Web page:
Some Illinois nursing homes create dangerous and unsafe environments by mixing seniors and younger mentally ill residents, the Chicago Tribune reports: "More than any other state, Illinois relies heavily on nursing homes to house mentally ill patients, including those who have committed crimes. But a Tribune investigation found that government, law enforcement and the industry have failed to adequately manage the resulting influx of younger residents who shuttle into nursing facilities from jail cells, shelters and psychiatric wards." Citing government records, the article reports that "mentally ill patients now constitute more than 15 percent of the state's total nursing home population of 92, 225, " and "the number of residents convicted of serious felonies has increased to 3, 000.
An 81-year-old San Francisco woman with dementia, little money and an equally aged caregiver sister who is suffering from cancer. A 72-year-old Riverside woman with Alzheimer's who cannot be left safely on her own, forcing her son to cut back his working hours to care for her. A 78-year-old Los Angeles man with Alzheimer's whose daughter will have to quit her job to take care of him if day care services are cut. These are some of the hundreds of thousands of low-income seniors who are likely to lose income - and some of the tens of thousands who will also lose some or all of the in-home and supportive care they rely on - as budget cuts resulting from California's 2009 fiscal crisis go into effect starting Oct.
Industry leaders say the nursing home industry could be at a tipping point. "The nation's nursing homes are perilously close to laying off workers, cutting services - possibly even closing - because of a perfect storm wallop from the recession and deep federal and state government spending cuts, industry experts say, " The Associated Press reports. "A Medicare rate adjustment that cuts an estimated $16 billion in nursing home funding over the next 10 years was enacted at week's end by the federal Centers for Medicare and Medicaid Services." This move came in addition to state-level reductions or flat-funding "that already had the industry reeling.
Ten years of case studies at a pediatric hospital and a thorough literature review have shown that it is not uncommon for children to ingest small "button" batteries, either through swallowing or inserting the batteries into their noses. In a paper presented at the 2009 American Academy of Otolaryngology - Head and Neck Surgery Foundation (AAO-HNSF) Annual Meeting & OTO EXPO in San Diego, researchers revealed that a significant lack of knowledge about the dangers of button batteries exists in the lay population and in healthcare providers. Button batteries are miniature disc batteries that are typically used to power hearing aids, watches, calculators, and many commonly used items, including small toys and musical greeting cards.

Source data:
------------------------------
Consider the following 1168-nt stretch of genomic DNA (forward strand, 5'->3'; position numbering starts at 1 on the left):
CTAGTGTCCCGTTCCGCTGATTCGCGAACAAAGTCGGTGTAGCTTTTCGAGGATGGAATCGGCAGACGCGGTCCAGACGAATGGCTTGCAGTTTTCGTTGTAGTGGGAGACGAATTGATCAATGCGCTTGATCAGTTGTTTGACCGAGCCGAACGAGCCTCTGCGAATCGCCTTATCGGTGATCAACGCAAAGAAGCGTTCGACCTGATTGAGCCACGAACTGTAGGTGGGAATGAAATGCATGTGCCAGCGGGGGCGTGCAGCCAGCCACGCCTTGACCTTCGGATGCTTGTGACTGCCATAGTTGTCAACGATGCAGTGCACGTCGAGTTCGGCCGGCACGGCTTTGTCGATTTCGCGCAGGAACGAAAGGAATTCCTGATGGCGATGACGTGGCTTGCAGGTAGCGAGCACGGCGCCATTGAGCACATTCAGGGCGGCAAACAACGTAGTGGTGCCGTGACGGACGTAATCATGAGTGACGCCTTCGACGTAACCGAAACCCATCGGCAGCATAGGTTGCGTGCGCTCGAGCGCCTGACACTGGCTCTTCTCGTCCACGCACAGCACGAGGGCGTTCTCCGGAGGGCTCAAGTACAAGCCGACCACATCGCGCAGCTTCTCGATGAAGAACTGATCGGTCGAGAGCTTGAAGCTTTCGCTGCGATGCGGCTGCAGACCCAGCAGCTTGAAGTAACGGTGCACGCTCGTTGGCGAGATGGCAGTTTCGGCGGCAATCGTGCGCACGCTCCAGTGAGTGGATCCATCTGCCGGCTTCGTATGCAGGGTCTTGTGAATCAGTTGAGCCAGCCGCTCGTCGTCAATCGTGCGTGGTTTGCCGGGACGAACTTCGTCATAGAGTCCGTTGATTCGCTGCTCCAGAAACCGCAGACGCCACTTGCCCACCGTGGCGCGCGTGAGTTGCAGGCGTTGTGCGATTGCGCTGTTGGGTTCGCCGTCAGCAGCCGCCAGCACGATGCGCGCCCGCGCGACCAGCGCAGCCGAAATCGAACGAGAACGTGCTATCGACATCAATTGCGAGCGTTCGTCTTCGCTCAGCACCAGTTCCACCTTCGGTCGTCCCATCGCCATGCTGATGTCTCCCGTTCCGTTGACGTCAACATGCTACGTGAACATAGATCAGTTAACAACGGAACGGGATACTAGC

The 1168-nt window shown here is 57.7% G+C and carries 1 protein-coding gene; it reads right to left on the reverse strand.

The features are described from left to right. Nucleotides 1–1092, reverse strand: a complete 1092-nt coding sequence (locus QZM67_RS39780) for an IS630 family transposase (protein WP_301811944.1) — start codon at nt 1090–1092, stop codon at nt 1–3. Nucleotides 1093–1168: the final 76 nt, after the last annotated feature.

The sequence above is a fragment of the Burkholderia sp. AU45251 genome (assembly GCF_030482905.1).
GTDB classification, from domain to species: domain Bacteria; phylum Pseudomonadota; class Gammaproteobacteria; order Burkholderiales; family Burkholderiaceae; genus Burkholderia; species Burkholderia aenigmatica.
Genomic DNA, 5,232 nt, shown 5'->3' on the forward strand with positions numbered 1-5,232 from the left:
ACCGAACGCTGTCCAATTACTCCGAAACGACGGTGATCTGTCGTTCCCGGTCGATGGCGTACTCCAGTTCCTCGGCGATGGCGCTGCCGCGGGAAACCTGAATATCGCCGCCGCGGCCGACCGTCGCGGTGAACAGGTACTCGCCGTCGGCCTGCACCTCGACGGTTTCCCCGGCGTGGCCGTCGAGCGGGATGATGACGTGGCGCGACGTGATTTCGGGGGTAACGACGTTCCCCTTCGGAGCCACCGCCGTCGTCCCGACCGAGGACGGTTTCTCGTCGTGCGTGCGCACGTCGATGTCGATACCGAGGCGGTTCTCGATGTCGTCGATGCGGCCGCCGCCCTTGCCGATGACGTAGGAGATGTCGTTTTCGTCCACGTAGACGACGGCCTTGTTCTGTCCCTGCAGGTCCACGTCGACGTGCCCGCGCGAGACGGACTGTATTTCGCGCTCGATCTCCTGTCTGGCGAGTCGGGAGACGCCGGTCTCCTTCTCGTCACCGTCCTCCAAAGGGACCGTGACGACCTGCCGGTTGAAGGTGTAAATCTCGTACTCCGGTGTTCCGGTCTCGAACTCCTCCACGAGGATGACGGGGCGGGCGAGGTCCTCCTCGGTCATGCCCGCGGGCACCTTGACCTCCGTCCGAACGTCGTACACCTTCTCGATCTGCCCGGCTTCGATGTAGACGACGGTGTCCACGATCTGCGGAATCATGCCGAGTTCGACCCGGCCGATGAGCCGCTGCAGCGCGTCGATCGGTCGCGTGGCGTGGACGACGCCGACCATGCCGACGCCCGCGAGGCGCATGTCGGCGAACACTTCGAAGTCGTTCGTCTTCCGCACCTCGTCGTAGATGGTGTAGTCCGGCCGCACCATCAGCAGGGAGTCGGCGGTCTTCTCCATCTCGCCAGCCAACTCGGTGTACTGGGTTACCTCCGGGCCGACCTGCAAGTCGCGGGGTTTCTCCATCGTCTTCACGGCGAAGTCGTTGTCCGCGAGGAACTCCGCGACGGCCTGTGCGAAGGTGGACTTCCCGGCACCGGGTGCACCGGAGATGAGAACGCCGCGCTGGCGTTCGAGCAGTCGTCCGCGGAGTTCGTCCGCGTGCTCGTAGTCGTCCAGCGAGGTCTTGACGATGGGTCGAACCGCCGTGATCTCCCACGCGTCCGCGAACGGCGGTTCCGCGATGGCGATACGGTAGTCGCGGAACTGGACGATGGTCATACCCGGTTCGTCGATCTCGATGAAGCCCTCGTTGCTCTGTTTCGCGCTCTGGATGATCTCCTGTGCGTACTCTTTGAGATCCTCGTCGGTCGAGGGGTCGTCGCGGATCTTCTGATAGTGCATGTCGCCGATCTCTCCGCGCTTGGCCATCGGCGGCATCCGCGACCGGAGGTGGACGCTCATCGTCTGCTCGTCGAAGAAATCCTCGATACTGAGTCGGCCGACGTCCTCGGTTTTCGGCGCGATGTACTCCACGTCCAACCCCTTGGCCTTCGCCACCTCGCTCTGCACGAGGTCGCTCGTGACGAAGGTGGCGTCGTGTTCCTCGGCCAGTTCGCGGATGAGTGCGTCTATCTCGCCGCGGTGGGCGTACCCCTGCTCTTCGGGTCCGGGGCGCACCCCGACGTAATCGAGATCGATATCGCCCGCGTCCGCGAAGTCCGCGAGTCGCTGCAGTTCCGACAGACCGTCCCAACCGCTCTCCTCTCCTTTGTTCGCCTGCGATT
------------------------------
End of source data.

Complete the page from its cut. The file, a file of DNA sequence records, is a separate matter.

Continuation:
American Society Of Anesthesiologists Offers Tips To Help Seniors And Their Caregivers Prepare For Surgery
As a growing number of the estimated 78 million Baby Boomers transition into their senior years, an increased focus is placed on the health of this important group of Americans. According to the United States Census Bureau, more than 12 percent of the total U.S. population is over age 65 and, of that segment, more than half will undergo at least one surgical procedure as senior citizens. Research indicates that seniors are at an increased risk for experiencing complications both during and after surgery. In an effort to ensure that senior patients have the best possible outcome, the American Society of Anesthesiologists (ASA) has developed a set of tips to help prepare senior citizens and their caregivers for surgery.
Seven out of 10 care home residents have been subjected to medication errors according to research to be published in Quality and Safety in Health Care. The study of 256 residents in 55 care homes found residents took on average eight medicines each and that an average of just under two mistakes were made for each resident. Errors included prescription, dosage, unwarranted drugs and dispensing. Contributory factors included inaccessible doctors, inadequate medicines training, poor team work between care homes, GP practices and the pharmacy and complicated administrative systems. 'It is very worrying to hear how prevalent errors in medication are in the care homes studied for this research.